Categories: AstrophotosObserving

Noctilucent Clouds and A Bright Northern Star

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Noctilucent Clouds are finally here! Well, at least they were for me at about 3:00am on the 29th of June.

I have heard that there have been some sightings, but for me, this mornings display heralds the new NLC season – a month later than usual?

Conditions were amazingly warm, and the night was still and magical as I looked northwards from my home in West Berkshire UK. I couldn’t help but notice a burning bright star almost due North and quite low, Capella in the constellation of Auriga! This is when I spotted the first faint wisps of noctilucent cloud.

Capella isn’t always in the North, but it is this time of year and it usually makes a guest appearance during morning noctilucent cloud displays.

Noctilucent clouds are very rare and tenuous clouds on the edge of space and occur at altitudes of around 76 to 85 kilometers (47 to 53 miles).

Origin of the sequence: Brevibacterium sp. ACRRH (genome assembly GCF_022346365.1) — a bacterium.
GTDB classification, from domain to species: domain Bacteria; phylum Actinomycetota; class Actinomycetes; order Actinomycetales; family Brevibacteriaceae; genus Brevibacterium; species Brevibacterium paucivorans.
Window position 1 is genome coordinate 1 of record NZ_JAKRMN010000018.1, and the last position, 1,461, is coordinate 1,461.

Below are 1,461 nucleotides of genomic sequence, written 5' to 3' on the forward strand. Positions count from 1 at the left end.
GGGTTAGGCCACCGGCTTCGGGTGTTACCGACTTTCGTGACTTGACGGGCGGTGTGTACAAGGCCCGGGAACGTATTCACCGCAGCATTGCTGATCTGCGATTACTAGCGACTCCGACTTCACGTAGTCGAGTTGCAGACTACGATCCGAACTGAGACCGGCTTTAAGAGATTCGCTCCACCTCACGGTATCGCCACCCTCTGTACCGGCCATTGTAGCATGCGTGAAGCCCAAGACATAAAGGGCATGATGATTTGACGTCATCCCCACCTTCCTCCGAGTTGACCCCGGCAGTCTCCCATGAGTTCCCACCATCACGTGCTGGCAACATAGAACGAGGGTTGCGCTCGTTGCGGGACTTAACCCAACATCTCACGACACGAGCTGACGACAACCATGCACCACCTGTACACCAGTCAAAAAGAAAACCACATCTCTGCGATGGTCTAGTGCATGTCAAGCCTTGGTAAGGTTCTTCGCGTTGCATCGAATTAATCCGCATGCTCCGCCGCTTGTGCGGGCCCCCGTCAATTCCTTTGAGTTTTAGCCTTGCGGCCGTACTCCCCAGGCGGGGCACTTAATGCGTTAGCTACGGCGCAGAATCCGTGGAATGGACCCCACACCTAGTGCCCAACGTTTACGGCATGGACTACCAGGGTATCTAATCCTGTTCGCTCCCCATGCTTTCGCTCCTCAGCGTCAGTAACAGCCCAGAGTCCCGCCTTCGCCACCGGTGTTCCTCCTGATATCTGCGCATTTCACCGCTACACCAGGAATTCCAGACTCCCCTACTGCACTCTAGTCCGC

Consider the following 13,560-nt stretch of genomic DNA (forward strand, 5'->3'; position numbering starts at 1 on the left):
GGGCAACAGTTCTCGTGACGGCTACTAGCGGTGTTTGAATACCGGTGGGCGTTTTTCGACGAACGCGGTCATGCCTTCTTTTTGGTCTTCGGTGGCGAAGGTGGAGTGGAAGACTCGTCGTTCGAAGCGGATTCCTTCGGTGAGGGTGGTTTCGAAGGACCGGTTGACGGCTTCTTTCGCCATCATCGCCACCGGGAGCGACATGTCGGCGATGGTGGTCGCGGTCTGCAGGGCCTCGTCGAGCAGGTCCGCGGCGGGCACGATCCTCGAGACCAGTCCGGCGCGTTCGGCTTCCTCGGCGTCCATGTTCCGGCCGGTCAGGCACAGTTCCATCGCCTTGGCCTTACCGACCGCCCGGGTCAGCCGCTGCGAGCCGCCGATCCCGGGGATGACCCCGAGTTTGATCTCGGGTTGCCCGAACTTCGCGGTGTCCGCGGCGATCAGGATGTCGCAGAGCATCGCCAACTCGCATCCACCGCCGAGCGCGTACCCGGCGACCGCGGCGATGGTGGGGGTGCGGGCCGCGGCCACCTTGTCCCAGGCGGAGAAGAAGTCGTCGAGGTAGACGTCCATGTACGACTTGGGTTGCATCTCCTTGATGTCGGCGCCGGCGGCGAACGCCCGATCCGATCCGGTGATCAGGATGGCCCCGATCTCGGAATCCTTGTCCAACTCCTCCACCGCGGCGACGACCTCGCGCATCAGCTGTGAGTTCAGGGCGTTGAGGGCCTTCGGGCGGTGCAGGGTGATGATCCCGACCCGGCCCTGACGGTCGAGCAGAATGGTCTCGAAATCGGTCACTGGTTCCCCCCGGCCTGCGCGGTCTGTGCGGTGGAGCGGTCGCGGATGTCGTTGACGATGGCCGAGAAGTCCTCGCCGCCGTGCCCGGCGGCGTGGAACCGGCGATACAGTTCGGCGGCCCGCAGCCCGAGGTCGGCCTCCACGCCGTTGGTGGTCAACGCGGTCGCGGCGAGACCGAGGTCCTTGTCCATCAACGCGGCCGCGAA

They are only seen when conditions are just right (still not fully understood) after sunset or before sunrise. They are illuminated by the sun, which is still way below the horizon from the observers location. Due to their very delicate nature, noctilucent clouds can only be seen at these times. More info on what NLC’s are, can be found here

Will you see any NLC’s?

Noctilucent clouds over Saimaa. Credit: Wikipedia
VirtualAstro

Astronomer, writer and much much more. The best Astronomy, Space info on twitter. Making Stargazing easy, fun and enjoyable for all. Creator of Meteorwatch, meteorwatch.org and virtualastro.org

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